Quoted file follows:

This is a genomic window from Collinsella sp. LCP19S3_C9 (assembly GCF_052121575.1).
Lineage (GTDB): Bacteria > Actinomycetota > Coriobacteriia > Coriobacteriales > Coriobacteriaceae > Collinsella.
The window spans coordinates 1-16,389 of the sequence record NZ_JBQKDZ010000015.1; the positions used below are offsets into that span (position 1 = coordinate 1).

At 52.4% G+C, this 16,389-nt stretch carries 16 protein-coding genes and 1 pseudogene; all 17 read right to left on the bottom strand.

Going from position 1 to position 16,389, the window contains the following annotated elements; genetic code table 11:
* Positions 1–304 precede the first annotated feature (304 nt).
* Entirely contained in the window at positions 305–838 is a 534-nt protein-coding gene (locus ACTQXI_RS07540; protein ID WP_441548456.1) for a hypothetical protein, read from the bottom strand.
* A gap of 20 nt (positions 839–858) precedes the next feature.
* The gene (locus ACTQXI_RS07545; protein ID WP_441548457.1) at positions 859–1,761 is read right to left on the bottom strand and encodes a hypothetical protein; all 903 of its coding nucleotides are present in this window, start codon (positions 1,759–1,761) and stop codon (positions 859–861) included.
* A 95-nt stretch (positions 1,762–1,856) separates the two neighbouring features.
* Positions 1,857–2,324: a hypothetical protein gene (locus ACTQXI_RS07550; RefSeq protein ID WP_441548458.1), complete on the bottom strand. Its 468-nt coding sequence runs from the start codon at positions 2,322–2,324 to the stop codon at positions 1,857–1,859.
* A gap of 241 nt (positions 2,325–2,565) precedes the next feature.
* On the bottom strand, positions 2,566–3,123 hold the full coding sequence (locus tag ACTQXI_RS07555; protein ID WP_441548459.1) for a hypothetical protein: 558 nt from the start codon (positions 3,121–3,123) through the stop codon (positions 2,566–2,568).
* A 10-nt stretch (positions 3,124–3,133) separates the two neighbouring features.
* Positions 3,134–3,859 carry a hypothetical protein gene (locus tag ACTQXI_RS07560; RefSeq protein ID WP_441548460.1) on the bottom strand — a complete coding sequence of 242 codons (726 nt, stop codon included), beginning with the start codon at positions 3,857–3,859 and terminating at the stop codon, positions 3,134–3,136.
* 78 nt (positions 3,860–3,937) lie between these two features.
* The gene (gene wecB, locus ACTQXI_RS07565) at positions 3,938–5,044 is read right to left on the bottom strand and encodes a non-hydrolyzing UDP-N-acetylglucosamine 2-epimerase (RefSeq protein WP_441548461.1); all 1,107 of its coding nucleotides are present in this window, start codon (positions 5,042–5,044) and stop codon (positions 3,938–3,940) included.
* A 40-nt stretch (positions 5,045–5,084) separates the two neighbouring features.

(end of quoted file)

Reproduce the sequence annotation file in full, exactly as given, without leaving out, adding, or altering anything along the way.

This is a genomic window from Collinsella sp. LCP19S3_C9 (assembly GCF_052121575.1).
Lineage (GTDB): Bacteria > Actinomycetota > Coriobacteriia > Coriobacteriales > Coriobacteriaceae > Collinsella.
The window spans coordinates 1-16,389 of the sequence record NZ_JBQKDZ010000015.1; the positions used below are offsets into that span (position 1 = coordinate 1).

At 52.4% G+C, this 16,389-nt stretch carries 16 protein-coding genes and 1 pseudogene; all 17 read right to left on the bottom strand.

Going from position 1 to position 16,389, the window contains the following annotated elements; genetic code table 11:
* Positions 1–304 precede the first annotated feature (304 nt).
* Entirely contained in the window at positions 305–838 is a 534-nt protein-coding gene (locus ACTQXI_RS07540; protein ID WP_441548456.1) for a hypothetical protein, read from the bottom strand.
* A gap of 20 nt (positions 839–858) precedes the next feature.
* The gene (locus ACTQXI_RS07545; protein ID WP_441548457.1) at positions 859–1,761 is read right to left on the bottom strand and encodes a hypothetical protein; all 903 of its coding nucleotides are present in this window, start codon (positions 1,759–1,761) and stop codon (positions 859–861) included.
* A 95-nt stretch (positions 1,762–1,856) separates the two neighbouring features.
* Positions 1,857–2,324: a hypothetical protein gene (locus ACTQXI_RS07550; RefSeq protein ID WP_441548458.1), complete on the bottom strand. Its 468-nt coding sequence runs from the start codon at positions 2,322–2,324 to the stop codon at positions 1,857–1,859.
* A gap of 241 nt (positions 2,325–2,565) precedes the next feature.
* On the bottom strand, positions 2,566–3,123 hold the full coding sequence (locus tag ACTQXI_RS07555; protein ID WP_441548459.1) for a hypothetical protein: 558 nt from the start codon (positions 3,121–3,123) through the stop codon (positions 2,566–2,568).
* A 10-nt stretch (positions 3,124–3,133) separates the two neighbouring features.
* Positions 3,134–3,859 carry a hypothetical protein gene (locus tag ACTQXI_RS07560; RefSeq protein ID WP_441548460.1) on the bottom strand — a complete coding sequence of 242 codons (726 nt, stop codon included), beginning with the start codon at positions 3,857–3,859 and terminating at the stop codon, positions 3,134–3,136.
* 78 nt (positions 3,860–3,937) lie between these two features.
* The gene (gene wecB, locus ACTQXI_RS07565) at positions 3,938–5,044 is read right to left on the bottom strand and encodes a non-hydrolyzing UDP-N-acetylglucosamine 2-epimerase (RefSeq protein WP_441548461.1); all 1,107 of its coding nucleotides are present in this window, start codon (positions 5,042–5,044) and stop codon (positions 3,938–3,940) included.
* A 40-nt stretch (positions 5,045–5,084) separates the two neighbouring features.